Aisha Waziri, (YES alumna 2011-2012, Poughkeepsie, NY), was nominated for the 120 Under 40 New Generation of Family Planning Leaders grant.
“My exchange year in the United State has played a big role in who I am today, the opportunity I had to do community service in the United State is what shaped me today. I was able to complete over 100 hours of community service because of my host family’s support.”
After returning to Nigeria, Waziri served in leadership roles through the YES Alumni Association of Nigeria and served as the deputy chairperson for the Young African Leaders Union. She was also selected to be a member of the United Nations Population Fund Youth Advisory Group in 2016. Waziri has also volunteered with several organizations in Nigeria including the Sanusi Sickle Cell Foundation, the Interfaith Mediation Centre and the Tattali Women Association. Currently, Waziri is a volunteer at the Centre for Girls Education in Kaduna State, Nigeria.
“My advice to prospective host family is: when you take in a child to host, you’re not only giving that child a home for a year but a family for a lifetime. My host family is my biggest supporter and I keep in touch with them. I even talk to them about the projects I’m working on and they render me advice. They are always there to listen.”
Waziri’s passion for advocating family planning began after her 15-year-old friend died during childbirth. Her friend was removed from school at the age of 14 and married off. Waziri’s goal as a family planning leader is to educate other families so they can make informed decisions about marriage and family planning.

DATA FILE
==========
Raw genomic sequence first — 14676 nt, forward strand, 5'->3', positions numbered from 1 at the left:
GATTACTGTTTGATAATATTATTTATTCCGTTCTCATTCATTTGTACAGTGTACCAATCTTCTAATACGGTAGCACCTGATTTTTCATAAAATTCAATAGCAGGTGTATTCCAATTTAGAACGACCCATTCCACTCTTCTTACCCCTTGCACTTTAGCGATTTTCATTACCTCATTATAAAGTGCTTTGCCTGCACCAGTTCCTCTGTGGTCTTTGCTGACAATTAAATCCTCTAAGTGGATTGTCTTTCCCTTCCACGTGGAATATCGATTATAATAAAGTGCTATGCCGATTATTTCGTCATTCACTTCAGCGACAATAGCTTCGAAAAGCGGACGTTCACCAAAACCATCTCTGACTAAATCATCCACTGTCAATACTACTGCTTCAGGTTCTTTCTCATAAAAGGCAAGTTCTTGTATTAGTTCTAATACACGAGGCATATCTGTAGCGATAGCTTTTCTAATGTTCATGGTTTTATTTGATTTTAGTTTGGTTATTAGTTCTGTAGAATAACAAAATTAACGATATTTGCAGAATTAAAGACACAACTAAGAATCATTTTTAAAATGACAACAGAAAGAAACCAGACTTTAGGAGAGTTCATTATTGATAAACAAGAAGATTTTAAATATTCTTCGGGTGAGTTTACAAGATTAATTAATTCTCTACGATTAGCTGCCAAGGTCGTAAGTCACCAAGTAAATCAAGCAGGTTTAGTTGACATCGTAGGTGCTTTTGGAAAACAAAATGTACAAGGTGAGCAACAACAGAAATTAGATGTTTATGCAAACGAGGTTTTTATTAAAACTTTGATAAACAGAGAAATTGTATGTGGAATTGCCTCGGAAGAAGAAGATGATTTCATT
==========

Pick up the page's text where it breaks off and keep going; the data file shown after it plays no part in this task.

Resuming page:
“What also pushed my interest is the fact that I have come across a lot of young girls in rural communities whose dreams have been shattered due to early marriage or have been taken out of school and married off by their parents at a very young age, making them mothers at tender ages,” said Waziri. “I feel if these girls and their parents are educated on sexual and reproductive health, they would have made informed decisions.”
Waziri began advocating for family planning in her community after conducting research and learning that most maternal deaths occur in Sub-Saharan Africa, with Nigeria being the largest contributor. Since family planning and reproductive health are sensitive topics within Waziri’s predominantly Muslim community, one of her strategies is to advocate for the support of religious and community leaders.
Over 700 people were nominated for the 2017 award, of those 40 will be selected to receive a $1,000 grant. If Waziri is named a winner of the 2017 120 Under 40, she will receive a $1,000 grant to advance her work by collaborating with change makers in other countries to learn more about strategies she can implement in her own community.
Public voting for winners of the 120 Under 40 grant opened June 1, 2017 and will remain open until June 15. You can vote for Waziri here by creating a guest account. The winners will be announced in Sept. 2017.
120 Under 40 is organized by the Bill & Melinda Gates Institute for Population and Reproductive Health at the Johns Hopkins Bloomberg School of Public Health with sponsorship by Bayer. The project began in 2015 with the goal of selecting 40 winners in 2016, 2017 and 2019 for a total of 120 honorees. The organization celebrates and awards honorees from around the world with grants to further their work in the field of family planning.